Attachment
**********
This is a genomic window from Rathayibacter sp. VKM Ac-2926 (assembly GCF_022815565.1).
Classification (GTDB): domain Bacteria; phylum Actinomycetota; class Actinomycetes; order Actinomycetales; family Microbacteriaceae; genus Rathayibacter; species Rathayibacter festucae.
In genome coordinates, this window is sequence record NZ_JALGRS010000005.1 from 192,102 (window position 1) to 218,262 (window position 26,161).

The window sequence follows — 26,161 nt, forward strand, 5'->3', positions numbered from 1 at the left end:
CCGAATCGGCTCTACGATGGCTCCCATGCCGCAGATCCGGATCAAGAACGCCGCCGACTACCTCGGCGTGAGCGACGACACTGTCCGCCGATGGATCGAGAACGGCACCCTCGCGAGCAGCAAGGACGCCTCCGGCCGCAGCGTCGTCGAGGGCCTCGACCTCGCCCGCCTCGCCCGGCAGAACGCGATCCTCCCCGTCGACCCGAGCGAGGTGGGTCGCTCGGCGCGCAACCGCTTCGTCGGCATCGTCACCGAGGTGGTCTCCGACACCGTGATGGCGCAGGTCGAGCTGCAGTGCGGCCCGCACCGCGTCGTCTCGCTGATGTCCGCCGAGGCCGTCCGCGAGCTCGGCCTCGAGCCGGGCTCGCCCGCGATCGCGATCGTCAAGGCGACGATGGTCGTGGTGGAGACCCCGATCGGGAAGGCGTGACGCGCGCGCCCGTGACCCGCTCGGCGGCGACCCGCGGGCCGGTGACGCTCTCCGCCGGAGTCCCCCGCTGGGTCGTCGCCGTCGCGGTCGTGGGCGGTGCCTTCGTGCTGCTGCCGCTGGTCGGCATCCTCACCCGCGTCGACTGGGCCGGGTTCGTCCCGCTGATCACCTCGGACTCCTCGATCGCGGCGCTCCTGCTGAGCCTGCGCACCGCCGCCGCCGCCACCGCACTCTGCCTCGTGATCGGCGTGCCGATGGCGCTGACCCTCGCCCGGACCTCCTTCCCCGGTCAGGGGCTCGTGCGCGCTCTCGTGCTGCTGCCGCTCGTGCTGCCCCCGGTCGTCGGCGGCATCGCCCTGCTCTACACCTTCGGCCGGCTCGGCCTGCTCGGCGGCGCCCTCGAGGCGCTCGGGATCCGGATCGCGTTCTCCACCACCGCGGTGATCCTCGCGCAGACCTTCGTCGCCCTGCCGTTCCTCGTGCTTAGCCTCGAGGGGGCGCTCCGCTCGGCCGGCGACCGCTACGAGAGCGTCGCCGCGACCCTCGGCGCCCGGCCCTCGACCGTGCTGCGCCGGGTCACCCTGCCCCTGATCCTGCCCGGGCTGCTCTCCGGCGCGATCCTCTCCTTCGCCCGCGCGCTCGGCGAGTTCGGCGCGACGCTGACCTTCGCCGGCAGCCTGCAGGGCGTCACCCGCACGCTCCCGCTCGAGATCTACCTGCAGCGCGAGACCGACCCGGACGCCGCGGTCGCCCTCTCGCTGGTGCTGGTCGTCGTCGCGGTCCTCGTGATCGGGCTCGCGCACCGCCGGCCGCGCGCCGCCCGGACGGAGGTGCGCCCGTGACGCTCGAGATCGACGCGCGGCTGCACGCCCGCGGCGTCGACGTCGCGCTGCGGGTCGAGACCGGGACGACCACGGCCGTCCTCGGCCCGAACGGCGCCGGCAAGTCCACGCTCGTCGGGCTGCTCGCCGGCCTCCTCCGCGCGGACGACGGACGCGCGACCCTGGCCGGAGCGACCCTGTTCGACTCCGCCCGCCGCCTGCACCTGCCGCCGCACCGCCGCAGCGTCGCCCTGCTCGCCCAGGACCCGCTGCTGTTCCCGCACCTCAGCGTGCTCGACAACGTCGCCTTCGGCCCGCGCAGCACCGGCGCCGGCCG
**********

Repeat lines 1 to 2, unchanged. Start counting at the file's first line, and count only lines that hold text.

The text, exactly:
This is a genomic window from Rathayibacter sp. VKM Ac-2926 (assembly GCF_022815565.1).
Classification (GTDB): domain Bacteria; phylum Actinomycetota; class Actinomycetes; order Actinomycetales; family Microbacteriaceae; genus Rathayibacter; species Rathayibacter festucae.